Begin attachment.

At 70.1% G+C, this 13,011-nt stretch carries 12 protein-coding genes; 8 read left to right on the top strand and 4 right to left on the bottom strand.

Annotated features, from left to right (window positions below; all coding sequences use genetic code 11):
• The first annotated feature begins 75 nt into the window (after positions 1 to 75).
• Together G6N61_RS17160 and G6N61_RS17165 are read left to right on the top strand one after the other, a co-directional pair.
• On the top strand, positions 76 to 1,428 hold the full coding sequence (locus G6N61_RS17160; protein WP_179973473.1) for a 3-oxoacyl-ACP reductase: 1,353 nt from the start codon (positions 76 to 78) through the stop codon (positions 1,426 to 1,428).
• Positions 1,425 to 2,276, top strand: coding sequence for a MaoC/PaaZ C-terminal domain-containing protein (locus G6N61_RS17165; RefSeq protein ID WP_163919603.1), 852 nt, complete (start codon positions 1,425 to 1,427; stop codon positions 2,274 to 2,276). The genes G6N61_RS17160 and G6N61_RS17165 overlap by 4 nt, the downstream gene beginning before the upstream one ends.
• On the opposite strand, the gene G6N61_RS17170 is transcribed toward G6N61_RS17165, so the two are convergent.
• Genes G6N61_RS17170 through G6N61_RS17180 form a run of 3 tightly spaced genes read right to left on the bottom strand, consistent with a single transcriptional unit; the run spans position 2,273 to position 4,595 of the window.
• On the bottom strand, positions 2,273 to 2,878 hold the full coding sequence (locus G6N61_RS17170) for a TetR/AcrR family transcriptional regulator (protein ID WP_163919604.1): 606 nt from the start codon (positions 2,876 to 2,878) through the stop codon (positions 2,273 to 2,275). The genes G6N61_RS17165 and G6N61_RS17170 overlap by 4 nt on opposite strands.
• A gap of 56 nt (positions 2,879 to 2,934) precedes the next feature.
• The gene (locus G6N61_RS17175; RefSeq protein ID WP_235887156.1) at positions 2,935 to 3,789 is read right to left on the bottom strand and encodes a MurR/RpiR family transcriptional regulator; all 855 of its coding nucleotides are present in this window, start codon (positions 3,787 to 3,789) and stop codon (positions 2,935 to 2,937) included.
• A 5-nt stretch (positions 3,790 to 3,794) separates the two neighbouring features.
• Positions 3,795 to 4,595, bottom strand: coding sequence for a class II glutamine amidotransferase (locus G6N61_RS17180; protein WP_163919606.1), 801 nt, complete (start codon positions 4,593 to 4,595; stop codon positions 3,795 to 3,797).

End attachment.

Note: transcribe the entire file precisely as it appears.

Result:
At 70.1% G+C, this 13,011-nt stretch carries 12 protein-coding genes; 8 read left to right on the top strand and 4 right to left on the bottom strand.

Annotated features, from left to right (window positions below; all coding sequences use genetic code 11):
• The first annotated feature begins 75 nt into the window (after positions 1 to 75).
• Together G6N61_RS17160 and G6N61_RS17165 are read left to right on the top strand one after the other, a co-directional pair.
• On the top strand, positions 76 to 1,428 hold the full coding sequence (locus G6N61_RS17160; protein WP_179973473.1) for a 3-oxoacyl-ACP reductase: 1,353 nt from the start codon (positions 76 to 78) through the stop codon (positions 1,426 to 1,428).
• Positions 1,425 to 2,276, top strand: coding sequence for a MaoC/PaaZ C-terminal domain-containing protein (locus G6N61_RS17165; RefSeq protein ID WP_163919603.1), 852 nt, complete (start codon positions 1,425 to 1,427; stop codon positions 2,274 to 2,276). The genes G6N61_RS17160 and G6N61_RS17165 overlap by 4 nt, the downstream gene beginning before the upstream one ends.
• On the opposite strand, the gene G6N61_RS17170 is transcribed toward G6N61_RS17165, so the two are convergent.
• Genes G6N61_RS17170 through G6N61_RS17180 form a run of 3 tightly spaced genes read right to left on the bottom strand, consistent with a single transcriptional unit; the run spans position 2,273 to position 4,595 of the window.
• On the bottom strand, positions 2,273 to 2,878 hold the full coding sequence (locus G6N61_RS17170) for a TetR/AcrR family transcriptional regulator (protein ID WP_163919604.1): 606 nt from the start codon (positions 2,876 to 2,878) through the stop codon (positions 2,273 to 2,275). The genes G6N61_RS17165 and G6N61_RS17170 overlap by 4 nt on opposite strands.
• A gap of 56 nt (positions 2,879 to 2,934) precedes the next feature.
• The gene (locus G6N61_RS17175; RefSeq protein ID WP_235887156.1) at positions 2,935 to 3,789 is read right to left on the bottom strand and encodes a MurR/RpiR family transcriptional regulator; all 855 of its coding nucleotides are present in this window, start codon (positions 3,787 to 3,789) and stop codon (positions 2,935 to 2,937) included.
• A 5-nt stretch (positions 3,790 to 3,794) separates the two neighbouring features.
• Positions 3,795 to 4,595, bottom strand: coding sequence for a class II glutamine amidotransferase (locus G6N61_RS17180; protein WP_163919606.1), 801 nt, complete (start codon positions 4,593 to 4,595; stop codon positions 3,795 to 3,797).